England had Sherlock Holmes but we had Rex Stout
In the gothic world of the mystery-murder-detective novel, the doyen of American practitioners was Rex Todhunter Stout, a wiry, goatbearded, argumentative, intense, immodest, highly talented artisan. His principal handiwork was Nero Wolfe, a Falstaff in girth and wit, a serious eater, a devoted orchidologist, an agoraphobe who solved crimes by sheer brainpower, albeit with the help of a brash but efficient legman, Archie Goodwin.
Nero Wolfe made his dazzling debut in 1934, when his creator was 47. And from then on, the 286-pound, sedentary sleuth triumphed over a variety of venal forces that included the FBI. He accomplished these feats from his New York brownstone. Dispensing with crime laboratories and the like, Wolfe relied on old-fashioned logic of the sort practiced by Sherlock Holmes, the vowels in whose name were identical to Nero Wolfe's, even in their order.
Stout's Nero Wolfe books sold more than 35 million copies. They made their author wealthy.
But writing mysteries was just one of Stout's endeavors. He was a banker, the boss of 3,000 writers of propaganda during World War II, a gentleman farmer and a dirt farmer, a businessman, cigar salesman, pueblo guide, hotel manager, architect, cabinet maker, pulp and slick magazine writer, propagantist for world government, crow trainer, jumping-pig trainer, mammoth pumpkin grower, conversationalist, politician, orator, potted-plant wizard, gastronome, musical amateur and president of the Author's Guild.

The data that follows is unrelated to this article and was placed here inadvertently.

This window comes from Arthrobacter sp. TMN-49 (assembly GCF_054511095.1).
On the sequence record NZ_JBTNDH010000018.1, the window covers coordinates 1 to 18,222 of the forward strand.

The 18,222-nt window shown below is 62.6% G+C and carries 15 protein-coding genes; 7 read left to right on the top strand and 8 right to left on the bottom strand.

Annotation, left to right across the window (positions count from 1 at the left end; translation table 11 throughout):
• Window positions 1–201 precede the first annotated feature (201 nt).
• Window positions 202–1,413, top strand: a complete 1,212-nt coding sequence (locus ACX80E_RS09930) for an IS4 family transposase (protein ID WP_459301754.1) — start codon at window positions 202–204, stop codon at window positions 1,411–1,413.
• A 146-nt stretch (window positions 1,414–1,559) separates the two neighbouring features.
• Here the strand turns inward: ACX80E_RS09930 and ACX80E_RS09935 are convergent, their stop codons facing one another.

Stout was born in 1886. As a boy in Kansas, he was a prodigy in arithmetic. His parents exhibited him all over the state by age 9. He would be blindfolded while someone wrote a long column of figures on a blackboard. Then the blindfold was removed and he was turned around, and within a few seconds he could give the correct total. Fearing that his personality would be warped, his parents stsopped the exhibitions and took him out of school for a time. He spent that interval reading his way through his father's 1,200-volume library.
He wrote some for magazines, cranking out potboilers, but tired of the low pay, so he hit upon the notion of selling bankers child depositors. He formed the Educational Thrift System, in which bankers paid him so much a year for each child depositor, while the children got bankbooks and learned thrift in classrooms. The scheme was so susccessful that Stout was able to retire with $400,000 in 1927 (nearly $6 million in today's dollars) and go to paris to write serious fiction. His novels were favorably reviewed but not financial successes.
Then came the Depression, and then went Stout's fortune. He sought a way to make some quick money, and the detective novel proved the solution. His first Nero Wolfe book, "Fer-de-Lance," came out in 1934 and brought in solid cash. The rest, as they say, is history.
Stout died in 1975, but he remains popular. First editions of his early titles command prices in the low five figures.
Source: New York Times digital archive